The remainder of this obituary must inevitably be split into two parts since the authors’ gateways to Heiner, as reflected by our respective affiliations, are different. Hence, the same applies for our personal recollections.
Colleague and friend (Jakob Krarup)
My very first meeting with Professor Müller-Merbach and several other notables within mathematical programming dates back to “Large-scale resource allocation”, a NATO-sponsored conference held in Elsinore, Denmark, in 1971. George B. Dantzig and Richard W. Cottle were in charge of the scientific programme while all local matters were delegated to me.
We addressed each other rather formally in the beginning as it was a habit at that time and still is in, for example, a German-speaking environment. After a year, however, during a coffee break between two lectures, Professor Müller-Merbach grabbed my arm and said “call me Heiner”.
A lasting friendship evolved along the way and extended soon to encompass all members of my family. In particular we learnt to appreciate his truly outspoken sense of humour! Since the mid 70s Heiner was a frequent and very dear guest at my home. Similarly, several visits have been paid over the years to Am Löwentor 11, his home in Darmstadt, amongst others equipped with two wine cellars and conveniently located for stop-overs en route to/from visiting ap-pointments with Swiss or Austrian universities.
Furthermore, as passionate number freaks we have exchanged numerous challenging writings but never considered joint papers as our close cooperation largely dealt with the organisation of conferences and work as editorial board members for various journals; the latter starting with the 1st Editorial board meeting of EJOR, held in Paris on 21 June, 1975.
There are several anecdotes to be told about Heiner of which some belong to the more private sphere. But the following two may possibly serve as apt illustrations of our relationship.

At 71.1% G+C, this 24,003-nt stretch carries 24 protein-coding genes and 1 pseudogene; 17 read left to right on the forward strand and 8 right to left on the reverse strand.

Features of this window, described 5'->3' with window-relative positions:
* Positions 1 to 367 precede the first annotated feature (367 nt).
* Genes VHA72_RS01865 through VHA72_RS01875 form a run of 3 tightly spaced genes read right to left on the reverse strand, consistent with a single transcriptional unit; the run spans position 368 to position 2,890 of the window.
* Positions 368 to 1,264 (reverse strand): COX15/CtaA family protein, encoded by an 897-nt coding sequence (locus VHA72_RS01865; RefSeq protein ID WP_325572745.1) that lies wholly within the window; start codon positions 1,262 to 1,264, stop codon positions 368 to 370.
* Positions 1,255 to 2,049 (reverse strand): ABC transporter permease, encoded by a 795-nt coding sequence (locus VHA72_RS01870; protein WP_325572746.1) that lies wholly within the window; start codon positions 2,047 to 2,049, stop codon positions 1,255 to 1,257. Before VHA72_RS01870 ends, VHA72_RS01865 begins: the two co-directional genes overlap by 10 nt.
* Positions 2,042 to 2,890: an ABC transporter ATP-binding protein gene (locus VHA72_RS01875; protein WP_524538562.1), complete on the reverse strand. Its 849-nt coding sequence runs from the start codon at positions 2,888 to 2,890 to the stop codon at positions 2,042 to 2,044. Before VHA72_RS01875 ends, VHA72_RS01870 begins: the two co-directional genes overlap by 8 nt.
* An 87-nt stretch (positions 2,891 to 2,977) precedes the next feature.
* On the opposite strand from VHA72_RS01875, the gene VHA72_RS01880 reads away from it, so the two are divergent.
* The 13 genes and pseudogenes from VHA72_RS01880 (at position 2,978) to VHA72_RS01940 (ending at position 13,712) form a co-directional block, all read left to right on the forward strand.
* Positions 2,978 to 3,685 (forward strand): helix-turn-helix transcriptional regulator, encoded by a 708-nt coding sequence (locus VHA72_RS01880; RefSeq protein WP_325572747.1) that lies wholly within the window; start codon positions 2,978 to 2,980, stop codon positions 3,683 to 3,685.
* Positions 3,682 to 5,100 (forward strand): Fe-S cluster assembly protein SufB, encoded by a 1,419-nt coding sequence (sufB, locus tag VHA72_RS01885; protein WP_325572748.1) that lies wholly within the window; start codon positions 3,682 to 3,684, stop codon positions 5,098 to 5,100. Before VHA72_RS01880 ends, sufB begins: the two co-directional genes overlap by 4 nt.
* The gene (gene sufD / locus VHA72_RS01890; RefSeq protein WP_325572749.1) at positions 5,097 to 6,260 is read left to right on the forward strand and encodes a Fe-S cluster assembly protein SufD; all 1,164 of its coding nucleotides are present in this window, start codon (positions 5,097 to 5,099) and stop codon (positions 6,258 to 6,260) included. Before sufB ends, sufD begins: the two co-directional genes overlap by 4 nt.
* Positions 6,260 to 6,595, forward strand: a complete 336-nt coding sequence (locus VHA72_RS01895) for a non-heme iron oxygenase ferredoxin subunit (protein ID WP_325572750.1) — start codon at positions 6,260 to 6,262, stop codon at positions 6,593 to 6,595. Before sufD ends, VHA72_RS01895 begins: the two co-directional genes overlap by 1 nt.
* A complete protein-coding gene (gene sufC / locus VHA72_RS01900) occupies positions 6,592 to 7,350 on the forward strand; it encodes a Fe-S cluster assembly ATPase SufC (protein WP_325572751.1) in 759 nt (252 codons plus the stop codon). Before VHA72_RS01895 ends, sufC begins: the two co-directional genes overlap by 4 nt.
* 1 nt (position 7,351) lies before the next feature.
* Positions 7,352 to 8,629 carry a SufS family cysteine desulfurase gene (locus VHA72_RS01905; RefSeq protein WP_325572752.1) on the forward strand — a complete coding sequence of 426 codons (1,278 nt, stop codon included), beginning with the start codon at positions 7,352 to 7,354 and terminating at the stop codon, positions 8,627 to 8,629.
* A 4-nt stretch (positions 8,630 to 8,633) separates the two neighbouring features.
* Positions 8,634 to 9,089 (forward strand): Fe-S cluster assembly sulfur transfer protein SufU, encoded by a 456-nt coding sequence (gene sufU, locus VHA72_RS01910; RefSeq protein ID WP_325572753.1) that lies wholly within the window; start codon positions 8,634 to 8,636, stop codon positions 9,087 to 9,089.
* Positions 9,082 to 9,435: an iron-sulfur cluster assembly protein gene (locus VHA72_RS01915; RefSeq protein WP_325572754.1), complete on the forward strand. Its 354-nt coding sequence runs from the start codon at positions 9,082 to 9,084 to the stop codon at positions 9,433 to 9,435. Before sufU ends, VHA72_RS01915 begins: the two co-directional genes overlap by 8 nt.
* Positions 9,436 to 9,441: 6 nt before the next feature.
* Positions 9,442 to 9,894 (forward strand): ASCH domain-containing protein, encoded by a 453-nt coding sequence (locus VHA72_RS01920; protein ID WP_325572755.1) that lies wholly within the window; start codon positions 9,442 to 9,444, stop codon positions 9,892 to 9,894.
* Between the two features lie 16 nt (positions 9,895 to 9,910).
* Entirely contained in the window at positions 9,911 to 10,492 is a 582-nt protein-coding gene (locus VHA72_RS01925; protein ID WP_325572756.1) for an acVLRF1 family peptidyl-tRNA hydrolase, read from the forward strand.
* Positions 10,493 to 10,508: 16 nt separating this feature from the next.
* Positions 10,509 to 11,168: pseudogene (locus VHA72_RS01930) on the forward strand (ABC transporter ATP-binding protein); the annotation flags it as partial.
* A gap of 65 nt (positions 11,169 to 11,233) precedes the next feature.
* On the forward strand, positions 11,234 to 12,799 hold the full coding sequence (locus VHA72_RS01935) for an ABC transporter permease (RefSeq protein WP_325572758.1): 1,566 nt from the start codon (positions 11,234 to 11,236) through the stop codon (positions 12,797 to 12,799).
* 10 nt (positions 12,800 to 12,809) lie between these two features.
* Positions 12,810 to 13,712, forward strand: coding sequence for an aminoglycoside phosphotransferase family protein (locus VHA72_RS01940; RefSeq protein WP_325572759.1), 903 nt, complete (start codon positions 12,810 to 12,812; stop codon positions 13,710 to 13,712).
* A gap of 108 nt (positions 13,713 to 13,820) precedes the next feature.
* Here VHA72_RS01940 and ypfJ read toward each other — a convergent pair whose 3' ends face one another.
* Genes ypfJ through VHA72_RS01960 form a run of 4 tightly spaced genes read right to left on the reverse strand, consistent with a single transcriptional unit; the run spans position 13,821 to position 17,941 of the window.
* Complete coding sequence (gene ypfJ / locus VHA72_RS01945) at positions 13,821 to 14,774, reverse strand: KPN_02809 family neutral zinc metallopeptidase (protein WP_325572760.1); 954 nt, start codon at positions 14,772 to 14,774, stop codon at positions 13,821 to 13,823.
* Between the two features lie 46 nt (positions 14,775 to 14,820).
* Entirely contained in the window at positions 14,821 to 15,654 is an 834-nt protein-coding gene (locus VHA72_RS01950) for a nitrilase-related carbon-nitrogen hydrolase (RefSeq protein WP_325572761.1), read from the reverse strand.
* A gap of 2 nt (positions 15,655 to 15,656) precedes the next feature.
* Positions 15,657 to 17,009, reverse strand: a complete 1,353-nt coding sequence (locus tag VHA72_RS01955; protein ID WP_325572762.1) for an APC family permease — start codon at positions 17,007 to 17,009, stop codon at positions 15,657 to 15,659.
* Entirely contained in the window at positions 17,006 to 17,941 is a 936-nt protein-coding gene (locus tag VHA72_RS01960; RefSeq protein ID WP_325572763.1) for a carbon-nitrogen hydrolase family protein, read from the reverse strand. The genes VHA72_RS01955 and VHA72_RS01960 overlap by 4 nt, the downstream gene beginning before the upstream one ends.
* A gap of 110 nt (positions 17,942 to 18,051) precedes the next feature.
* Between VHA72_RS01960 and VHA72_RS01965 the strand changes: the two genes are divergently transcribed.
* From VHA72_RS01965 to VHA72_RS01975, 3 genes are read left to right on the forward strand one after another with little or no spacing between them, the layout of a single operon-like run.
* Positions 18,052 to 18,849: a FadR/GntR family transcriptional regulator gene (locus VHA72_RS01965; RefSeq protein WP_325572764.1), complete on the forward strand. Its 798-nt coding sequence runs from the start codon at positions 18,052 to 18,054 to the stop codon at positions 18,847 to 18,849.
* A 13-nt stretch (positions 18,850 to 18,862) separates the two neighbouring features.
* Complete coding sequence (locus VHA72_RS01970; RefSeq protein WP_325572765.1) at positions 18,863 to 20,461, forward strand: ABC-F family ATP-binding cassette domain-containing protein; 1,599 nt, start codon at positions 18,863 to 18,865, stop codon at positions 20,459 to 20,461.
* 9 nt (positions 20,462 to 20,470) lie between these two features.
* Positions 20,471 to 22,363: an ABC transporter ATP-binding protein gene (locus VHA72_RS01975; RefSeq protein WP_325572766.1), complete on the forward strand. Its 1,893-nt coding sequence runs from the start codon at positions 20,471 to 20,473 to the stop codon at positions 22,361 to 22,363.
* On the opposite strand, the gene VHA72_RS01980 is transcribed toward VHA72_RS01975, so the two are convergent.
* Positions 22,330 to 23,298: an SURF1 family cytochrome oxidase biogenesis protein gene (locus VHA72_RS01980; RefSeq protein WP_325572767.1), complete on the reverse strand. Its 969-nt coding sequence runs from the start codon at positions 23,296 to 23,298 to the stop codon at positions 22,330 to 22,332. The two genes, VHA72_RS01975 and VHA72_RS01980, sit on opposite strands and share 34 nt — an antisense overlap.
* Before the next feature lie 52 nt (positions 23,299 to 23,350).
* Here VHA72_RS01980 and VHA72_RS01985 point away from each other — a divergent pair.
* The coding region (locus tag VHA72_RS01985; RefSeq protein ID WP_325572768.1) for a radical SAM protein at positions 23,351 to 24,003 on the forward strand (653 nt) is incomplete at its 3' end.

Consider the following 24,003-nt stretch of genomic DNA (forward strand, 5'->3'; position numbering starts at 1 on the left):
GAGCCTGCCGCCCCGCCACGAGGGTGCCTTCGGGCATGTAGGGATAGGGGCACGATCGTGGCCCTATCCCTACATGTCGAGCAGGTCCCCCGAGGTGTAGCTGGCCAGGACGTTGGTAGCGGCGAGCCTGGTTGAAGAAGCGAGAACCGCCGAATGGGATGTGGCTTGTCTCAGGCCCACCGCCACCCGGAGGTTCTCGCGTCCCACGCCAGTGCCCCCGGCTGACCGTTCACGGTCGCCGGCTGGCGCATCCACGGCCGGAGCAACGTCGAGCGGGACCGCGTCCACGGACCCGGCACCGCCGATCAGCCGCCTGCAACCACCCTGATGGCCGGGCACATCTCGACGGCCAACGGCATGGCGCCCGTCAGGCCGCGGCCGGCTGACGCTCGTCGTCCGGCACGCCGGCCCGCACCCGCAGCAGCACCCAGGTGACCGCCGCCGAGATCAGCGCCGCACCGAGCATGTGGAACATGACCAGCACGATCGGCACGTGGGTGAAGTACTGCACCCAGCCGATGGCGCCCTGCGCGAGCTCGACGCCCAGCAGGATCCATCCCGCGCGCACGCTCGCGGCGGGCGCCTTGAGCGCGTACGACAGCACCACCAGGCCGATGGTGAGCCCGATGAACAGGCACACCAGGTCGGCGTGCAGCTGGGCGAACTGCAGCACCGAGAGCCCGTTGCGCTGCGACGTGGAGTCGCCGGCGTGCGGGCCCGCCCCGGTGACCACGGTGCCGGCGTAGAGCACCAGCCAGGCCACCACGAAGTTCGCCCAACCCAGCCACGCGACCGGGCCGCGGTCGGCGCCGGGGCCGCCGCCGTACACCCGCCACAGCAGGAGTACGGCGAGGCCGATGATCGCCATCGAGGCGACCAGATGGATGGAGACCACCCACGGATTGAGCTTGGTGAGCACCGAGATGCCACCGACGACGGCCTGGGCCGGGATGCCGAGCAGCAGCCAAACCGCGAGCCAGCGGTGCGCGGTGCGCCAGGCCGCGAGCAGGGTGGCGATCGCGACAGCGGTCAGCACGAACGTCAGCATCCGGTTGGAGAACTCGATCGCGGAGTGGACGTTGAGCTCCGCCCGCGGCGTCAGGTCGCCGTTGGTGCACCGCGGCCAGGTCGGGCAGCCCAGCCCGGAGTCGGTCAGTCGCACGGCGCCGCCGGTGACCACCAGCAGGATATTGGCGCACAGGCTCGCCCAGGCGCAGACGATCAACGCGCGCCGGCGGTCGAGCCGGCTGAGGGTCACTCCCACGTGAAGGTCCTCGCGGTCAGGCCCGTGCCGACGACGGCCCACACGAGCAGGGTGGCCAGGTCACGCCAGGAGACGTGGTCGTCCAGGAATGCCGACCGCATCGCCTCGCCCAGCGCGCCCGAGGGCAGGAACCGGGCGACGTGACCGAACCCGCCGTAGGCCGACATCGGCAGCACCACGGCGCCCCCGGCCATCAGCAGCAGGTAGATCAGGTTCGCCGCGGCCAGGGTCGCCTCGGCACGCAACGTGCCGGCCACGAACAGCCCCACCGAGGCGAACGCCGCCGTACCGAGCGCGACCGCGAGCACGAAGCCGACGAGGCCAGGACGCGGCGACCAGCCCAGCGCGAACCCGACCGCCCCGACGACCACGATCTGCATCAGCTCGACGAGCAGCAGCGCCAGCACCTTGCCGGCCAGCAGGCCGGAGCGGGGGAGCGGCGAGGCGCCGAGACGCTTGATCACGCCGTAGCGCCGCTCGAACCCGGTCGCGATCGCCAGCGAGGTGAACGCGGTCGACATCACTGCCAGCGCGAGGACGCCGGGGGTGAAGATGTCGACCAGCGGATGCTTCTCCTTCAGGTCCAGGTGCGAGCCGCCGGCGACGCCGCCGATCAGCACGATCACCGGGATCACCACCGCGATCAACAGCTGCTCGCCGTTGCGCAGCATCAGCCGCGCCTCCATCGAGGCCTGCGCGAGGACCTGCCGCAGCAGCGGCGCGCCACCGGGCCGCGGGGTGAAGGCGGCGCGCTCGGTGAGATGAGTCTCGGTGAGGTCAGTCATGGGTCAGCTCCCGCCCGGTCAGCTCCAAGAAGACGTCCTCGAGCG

Heiner enjoyed good meals, wine and beer, preferably with lively company around him at the dinner table. As an unhappy side effect, however, he once gained weight, unfortunately to an extent which prompted his family to send him for a 1-week cure in Sweden. Water from a well, beetroot juice, stewed vegetables and other disgusting things. He was almost starving when he stopped by at my home on his way back to Darmstadt. “Ah”, said my wife when the family gathered at the dining table, “I have prepared a nice roasted pork with lots of crackling, all accompanied by an exquisite Bordeaux. Not to ruin what you have endured in Sweden, however, I have cooked a good vegetable soup for you and here is a jug of water to go with it”. Heiner remained remarkably brave for quite a while until he eventually threw in the towel: “Can I taste just a little bit of the pork?” A little bit is but the thin end of the wedge. We stayed for hours at the table. More wine was uncorked. Leftovers from the pork were meant to be served for other guests on the day after. But all vanished like dew before the sun.
Beijing Airport, prior to our departure for Europe after having attended IFORS 1999. Heiner: “We are on different flights. Give me a nice brain teaser I can play with en route to Frankfurt.”. Me: “Does there exist a number x = 11111 … of ones only having 1999 among its divisors?”. Heiner, upon his return: “Your puzzle was quite tricky but it appears that any prime n (save for n=2 and 5) is a divisor of 11111 … , and the number of ones equals the period length of 1/n.”.
Heiner liked to emphasize that he was much older than me, 24 days, to be very precise. At a birthday symposium titled “1936: a vintage year for OR” he delivered a humorous speech, embarking from 1936 being the only 4-digit square number starting with 19. I believe it was in conjunction with that event he also reported on a recent garden party: